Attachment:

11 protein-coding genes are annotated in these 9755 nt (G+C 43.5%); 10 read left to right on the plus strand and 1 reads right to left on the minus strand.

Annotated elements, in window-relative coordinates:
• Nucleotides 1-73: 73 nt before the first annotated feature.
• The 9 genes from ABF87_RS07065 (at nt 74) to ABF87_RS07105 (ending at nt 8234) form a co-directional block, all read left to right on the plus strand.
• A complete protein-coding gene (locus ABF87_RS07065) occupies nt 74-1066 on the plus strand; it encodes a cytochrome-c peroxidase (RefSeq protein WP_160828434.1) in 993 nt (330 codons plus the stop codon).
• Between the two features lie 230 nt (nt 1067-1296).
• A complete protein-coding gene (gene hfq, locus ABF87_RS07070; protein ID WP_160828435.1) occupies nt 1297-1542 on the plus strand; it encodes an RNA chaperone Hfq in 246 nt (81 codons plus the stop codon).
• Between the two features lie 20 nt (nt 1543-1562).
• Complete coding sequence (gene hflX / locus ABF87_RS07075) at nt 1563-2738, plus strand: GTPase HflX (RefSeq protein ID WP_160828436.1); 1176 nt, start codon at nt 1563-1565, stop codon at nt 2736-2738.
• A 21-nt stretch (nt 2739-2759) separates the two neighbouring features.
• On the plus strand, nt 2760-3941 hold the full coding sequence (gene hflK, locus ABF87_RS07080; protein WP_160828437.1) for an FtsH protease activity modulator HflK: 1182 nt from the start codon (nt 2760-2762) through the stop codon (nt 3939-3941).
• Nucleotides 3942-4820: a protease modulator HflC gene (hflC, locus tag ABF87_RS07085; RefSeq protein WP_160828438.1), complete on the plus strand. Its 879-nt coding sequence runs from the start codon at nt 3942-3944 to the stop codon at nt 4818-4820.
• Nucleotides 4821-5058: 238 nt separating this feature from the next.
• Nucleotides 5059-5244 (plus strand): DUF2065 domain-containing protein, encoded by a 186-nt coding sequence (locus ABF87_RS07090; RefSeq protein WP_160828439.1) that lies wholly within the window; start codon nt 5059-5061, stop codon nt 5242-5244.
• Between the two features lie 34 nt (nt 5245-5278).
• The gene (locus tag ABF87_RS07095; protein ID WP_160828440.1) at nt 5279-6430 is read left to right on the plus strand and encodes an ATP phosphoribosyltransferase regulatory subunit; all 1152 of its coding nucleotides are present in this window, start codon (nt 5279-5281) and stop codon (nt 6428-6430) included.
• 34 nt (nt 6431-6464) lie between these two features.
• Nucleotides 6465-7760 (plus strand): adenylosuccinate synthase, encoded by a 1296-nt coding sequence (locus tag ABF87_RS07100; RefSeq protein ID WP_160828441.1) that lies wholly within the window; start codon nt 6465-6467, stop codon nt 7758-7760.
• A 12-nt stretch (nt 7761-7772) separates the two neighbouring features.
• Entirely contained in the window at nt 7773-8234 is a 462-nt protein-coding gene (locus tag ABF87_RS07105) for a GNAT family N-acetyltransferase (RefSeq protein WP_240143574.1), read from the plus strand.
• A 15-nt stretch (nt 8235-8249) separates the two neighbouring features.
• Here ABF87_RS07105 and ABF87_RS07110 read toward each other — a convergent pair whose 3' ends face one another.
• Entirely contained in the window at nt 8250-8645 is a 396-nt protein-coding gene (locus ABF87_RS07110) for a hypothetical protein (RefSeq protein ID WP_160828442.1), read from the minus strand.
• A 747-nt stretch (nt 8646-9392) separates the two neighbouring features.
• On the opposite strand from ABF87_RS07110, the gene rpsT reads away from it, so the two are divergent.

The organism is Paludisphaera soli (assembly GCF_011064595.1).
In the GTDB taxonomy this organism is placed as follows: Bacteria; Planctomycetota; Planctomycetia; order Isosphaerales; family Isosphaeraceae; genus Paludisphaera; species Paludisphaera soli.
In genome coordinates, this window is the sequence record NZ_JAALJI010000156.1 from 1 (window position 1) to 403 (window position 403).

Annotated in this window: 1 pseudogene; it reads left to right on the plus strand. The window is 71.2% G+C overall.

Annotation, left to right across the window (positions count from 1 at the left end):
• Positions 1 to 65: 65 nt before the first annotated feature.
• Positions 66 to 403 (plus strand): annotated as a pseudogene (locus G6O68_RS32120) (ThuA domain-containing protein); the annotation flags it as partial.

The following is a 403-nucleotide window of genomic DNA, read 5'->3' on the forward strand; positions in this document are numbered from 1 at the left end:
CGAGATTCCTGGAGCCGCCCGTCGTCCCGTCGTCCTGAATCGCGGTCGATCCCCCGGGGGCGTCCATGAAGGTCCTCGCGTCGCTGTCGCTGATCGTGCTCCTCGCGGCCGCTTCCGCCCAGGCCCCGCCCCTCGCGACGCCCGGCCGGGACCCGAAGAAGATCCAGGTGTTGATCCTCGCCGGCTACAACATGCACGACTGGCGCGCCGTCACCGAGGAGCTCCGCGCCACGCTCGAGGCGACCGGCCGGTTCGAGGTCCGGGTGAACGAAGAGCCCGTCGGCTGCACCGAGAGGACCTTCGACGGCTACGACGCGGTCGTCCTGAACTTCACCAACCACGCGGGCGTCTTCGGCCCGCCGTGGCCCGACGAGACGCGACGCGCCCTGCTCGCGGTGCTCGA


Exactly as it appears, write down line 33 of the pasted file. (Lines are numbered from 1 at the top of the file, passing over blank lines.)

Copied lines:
The following is a 403-nucleotide window of genomic DNA, read 5'->3' on the forward strand; positions in this document are numbered from 1 at the left end: